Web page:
Reviewed: August 28, 2007
Released: August 7, 2007
One of my favorite games on the Dreamcast was Crazy Taxi, so when I heard that SEGA was bringing this classic to the PSP I was pretty excited. And when I heard they were combining it with Crazy Taxi 2 and all of the Crazy Taxi mini-games from both titles I was really excited.
Crazy Taxi: Fare Wars is much more than a compilation of all the Crazy Taxi games that have come before it. These games have also been remastered and tweaked for the PSP system so you are going to see and play Crazy Taxi like you never have before including all-new multiplayer modes.
For those who never got to play either of these games you are in for a real treat. The gameplay is fast, frantic, and pretty simple. You drive around various cities and pick-up people who are hailing a cab. These fares are color-coded so you know the approximate difficulty (distance) of the fare before you even make a stop.
Your goal is to pick-up and deliver as many fares as you can within the allotted time limit. You final score will then determine your license class and will be saved to the record books. Itís a very arcade-like experience, as noted by the game mode titled Arcade. You can also choose the Original mode which recreates a special course from the original console version as well as Crazy Box, a collection of crazy mini-games that you can use to hone your driving skills.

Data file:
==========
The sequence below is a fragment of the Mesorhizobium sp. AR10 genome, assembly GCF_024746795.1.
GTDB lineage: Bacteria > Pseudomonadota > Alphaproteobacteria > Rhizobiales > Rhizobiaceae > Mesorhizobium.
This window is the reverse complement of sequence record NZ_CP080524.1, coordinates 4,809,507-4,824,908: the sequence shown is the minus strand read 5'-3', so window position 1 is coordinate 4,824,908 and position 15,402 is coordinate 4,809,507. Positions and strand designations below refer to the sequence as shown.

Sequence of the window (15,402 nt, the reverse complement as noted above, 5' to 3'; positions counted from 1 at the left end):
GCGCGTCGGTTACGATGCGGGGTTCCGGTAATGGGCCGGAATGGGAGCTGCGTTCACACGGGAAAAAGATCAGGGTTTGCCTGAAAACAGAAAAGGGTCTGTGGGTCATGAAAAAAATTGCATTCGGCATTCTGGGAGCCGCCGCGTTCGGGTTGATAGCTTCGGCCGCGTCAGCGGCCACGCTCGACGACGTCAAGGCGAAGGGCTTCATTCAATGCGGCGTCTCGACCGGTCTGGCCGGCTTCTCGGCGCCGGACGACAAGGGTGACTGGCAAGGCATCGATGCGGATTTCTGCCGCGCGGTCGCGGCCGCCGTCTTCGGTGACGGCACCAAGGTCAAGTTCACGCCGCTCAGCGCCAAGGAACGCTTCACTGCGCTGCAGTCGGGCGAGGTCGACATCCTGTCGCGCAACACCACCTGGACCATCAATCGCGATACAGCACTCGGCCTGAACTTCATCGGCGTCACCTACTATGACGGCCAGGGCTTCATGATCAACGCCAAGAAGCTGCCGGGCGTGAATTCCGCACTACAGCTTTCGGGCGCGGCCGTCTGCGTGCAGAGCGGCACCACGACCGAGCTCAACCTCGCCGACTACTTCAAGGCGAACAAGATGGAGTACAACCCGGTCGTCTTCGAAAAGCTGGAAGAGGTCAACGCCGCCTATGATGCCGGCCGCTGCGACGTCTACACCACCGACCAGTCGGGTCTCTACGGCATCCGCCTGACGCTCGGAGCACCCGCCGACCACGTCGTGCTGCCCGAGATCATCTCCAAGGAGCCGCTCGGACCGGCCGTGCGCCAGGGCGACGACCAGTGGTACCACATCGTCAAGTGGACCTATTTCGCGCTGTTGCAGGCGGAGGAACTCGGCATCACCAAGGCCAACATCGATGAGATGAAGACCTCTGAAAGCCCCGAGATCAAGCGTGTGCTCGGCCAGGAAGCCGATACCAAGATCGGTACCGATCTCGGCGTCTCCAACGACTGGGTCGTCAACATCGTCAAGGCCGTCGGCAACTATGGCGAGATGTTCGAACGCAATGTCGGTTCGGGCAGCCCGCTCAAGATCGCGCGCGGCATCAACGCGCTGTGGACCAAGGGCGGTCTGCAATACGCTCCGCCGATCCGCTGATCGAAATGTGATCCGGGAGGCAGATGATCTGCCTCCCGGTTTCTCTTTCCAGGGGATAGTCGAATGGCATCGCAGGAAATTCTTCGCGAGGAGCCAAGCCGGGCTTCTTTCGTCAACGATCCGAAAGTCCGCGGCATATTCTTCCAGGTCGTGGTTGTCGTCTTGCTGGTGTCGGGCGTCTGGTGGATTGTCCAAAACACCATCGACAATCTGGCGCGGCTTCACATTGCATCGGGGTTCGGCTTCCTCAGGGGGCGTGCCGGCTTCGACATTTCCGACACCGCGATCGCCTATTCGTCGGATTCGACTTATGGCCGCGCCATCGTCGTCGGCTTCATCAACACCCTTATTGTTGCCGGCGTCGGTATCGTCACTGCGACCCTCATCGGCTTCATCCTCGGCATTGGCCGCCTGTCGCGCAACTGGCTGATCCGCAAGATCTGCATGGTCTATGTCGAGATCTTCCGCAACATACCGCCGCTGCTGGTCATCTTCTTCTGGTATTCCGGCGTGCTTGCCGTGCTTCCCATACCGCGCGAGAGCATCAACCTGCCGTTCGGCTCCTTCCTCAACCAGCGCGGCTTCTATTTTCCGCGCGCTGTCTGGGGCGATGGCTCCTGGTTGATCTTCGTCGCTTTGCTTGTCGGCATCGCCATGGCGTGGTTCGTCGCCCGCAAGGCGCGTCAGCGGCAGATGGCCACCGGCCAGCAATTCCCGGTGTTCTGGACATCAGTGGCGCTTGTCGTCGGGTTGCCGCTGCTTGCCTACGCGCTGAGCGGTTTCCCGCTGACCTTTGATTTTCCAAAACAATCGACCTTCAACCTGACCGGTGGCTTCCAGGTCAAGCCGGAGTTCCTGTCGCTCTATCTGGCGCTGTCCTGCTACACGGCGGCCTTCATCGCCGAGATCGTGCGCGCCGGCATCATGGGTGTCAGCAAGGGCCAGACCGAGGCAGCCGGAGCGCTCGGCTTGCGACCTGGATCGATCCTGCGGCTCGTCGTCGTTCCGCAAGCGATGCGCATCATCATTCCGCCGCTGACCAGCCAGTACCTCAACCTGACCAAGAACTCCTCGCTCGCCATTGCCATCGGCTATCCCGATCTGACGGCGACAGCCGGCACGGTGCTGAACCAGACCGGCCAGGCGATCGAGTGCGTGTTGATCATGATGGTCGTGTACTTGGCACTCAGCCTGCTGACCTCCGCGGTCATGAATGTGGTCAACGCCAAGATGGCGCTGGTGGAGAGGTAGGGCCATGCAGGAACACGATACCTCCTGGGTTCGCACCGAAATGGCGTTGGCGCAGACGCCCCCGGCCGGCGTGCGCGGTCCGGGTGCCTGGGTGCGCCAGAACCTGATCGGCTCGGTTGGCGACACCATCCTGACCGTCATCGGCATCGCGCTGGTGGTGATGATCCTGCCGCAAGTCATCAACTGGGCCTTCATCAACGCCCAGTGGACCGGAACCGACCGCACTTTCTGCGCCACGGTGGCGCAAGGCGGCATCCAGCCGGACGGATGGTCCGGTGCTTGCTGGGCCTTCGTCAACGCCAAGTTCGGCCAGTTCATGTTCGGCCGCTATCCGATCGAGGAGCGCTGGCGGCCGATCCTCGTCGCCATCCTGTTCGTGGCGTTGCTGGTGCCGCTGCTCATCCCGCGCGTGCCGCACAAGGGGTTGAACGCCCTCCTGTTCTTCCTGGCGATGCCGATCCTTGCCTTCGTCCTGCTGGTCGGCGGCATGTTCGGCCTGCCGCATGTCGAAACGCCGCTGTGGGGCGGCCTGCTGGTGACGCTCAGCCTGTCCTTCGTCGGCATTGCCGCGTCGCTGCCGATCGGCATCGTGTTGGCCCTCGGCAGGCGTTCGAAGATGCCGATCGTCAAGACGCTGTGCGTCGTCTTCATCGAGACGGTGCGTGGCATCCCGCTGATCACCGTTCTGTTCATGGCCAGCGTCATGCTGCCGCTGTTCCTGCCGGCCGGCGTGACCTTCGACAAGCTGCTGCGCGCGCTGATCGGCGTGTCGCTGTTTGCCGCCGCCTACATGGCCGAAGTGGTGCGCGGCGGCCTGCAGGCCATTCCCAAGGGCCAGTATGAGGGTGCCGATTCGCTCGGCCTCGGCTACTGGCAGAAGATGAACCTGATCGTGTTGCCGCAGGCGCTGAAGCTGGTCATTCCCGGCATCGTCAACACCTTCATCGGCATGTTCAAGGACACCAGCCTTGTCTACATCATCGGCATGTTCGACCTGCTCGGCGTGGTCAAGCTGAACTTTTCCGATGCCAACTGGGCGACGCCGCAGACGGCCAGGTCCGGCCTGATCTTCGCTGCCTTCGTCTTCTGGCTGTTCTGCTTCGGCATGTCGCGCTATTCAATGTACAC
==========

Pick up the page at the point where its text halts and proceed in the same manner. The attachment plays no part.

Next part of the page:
The original Crazy Taxi focuses on cities around the west coast including the hills of San Francisco, beaches, suburbs, and sprawling metropolis. Crazy Taxi 2 takes you to the opposite side of the country as you explore New York in Around Apple and Small Apple game modes or jump into Crazy Pyramid, the new version of Crazy Box and home to even more mini-games.
While the locations differ, the gameplay remains the same. Get your passengers from point A to B while pulling off all sorts of crazy moves like dashes and drifts, and jumping for big air. The more crazy moves you can do, and the more you can combo together, the bigger your fare and the higher your score. Just donít waste too much time or your passenger may bail out on you and stiff you for cab fare.